Chapin National Bank Building, Springfield, Mass

The corner of Main and Lyman Streets in Springfield, around 1938-1939. Image courtesy of the Springfield Preservation Trust.

The scene in 2017:

The Chapin National Bank was established in 1872 by Chester W. Chapin, a railroad magnate, businessman, and future Congressman who was among the leading citizens of Springfield during the 19th century. The bank was located here, at the southeast corner of Main and Lyman Streets, but the original building was replaced in 1917 with the present-day structure. It was designed by the New York architectural firm of Mowbray and Uffinger, which specialized in banks during the early 20th century, and it featured a Classical Revival design. Its appearance has been altered over the years, but it originally had four columns on the Main Street facade, matching the ones that still stand on the Lyman Street facade to the left.

The bank was gone by the time the first photo was taken in the late 1930s. By this point, the Main Street facade had been reconstructed, although it seems unclear whether the columns were removed, or simply hidden by the new exterior wall. One of the tenants during this time was the Lorraine Spaghetti Palace, a restaurant that was located in the left storefront. In later years, the building became the Playtown Amusement Center, which opened in 1967. This arcade remained here until it closed in the 1990s, although the old sign is still visible on the left side of the building.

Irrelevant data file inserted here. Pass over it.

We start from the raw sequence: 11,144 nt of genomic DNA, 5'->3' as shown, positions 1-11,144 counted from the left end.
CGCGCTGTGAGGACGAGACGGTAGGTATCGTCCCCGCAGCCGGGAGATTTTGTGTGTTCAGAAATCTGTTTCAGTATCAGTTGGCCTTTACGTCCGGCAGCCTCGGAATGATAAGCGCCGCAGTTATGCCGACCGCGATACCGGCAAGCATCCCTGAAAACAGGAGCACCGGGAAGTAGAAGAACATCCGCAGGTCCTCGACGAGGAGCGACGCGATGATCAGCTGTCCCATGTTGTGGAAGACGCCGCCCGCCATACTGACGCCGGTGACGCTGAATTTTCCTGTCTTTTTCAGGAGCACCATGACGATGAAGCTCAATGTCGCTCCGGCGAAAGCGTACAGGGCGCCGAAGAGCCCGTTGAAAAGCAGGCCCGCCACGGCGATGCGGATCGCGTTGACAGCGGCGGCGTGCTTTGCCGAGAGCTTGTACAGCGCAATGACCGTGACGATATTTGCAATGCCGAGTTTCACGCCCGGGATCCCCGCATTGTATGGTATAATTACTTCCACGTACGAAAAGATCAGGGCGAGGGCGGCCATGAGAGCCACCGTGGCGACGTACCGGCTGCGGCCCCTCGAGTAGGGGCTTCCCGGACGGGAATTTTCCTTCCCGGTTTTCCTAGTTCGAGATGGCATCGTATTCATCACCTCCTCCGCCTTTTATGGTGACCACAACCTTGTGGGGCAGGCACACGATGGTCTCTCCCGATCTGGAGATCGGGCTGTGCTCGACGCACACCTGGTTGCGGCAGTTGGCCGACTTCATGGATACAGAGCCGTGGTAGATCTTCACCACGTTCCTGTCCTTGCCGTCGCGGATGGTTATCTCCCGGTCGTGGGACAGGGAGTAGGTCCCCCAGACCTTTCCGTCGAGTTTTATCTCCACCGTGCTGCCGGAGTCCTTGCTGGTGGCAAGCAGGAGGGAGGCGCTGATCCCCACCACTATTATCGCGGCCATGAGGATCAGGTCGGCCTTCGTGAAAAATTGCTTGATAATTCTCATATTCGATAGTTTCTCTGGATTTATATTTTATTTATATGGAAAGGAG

Today, the exterior of the building has not changed significantly since the first photo was taken. Despite the altered Main Street side of the building, it still stands as a good example of early 20th century bank architecture, and its Lyman Street facade remains well-preserved. It is one of a number of historic late 19th and early 20th century buildings along this section of Main Street, and it was added to the National Register of Historic Places in 1983.

Union Station, Springfield, Mass

Union Station in Springfield, Mass, around 1905. Image courtesy of the Library of Congress, Detroit Publishing Company Collection.

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The scene in 2014:

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Prior to 1890, trains passing through Springfield on the Boston & Albany Railroad had to cross Main Street at street level; this resulted in significant traffic issues as the city grew, so in 1890 a stone arch was built over Main Street, and an elevated stone viaduct carried the railroad through downtown.  As part of this, the old Union Station was opened in 1889.  Designed by Shelby, Rutan and Coolidge in the style of Henry Hobson Richardson, the station consisted of buildings on both the north and south sides of the tracks (as seen in this photo, taken around the same time).  The 1905 photo shown above shows the south side, looking east along Lyman Street.  This station was demolished in 1925 and replaced with the present-day Union Station.  This station, located on the other side of the tracks, has been closed since 1974, but is in the process of being renovated.  In the meantime, rail travelers today use the Lyman Street entrance to access the modern Amtrak station, which is a far cry from Richardson’s original design.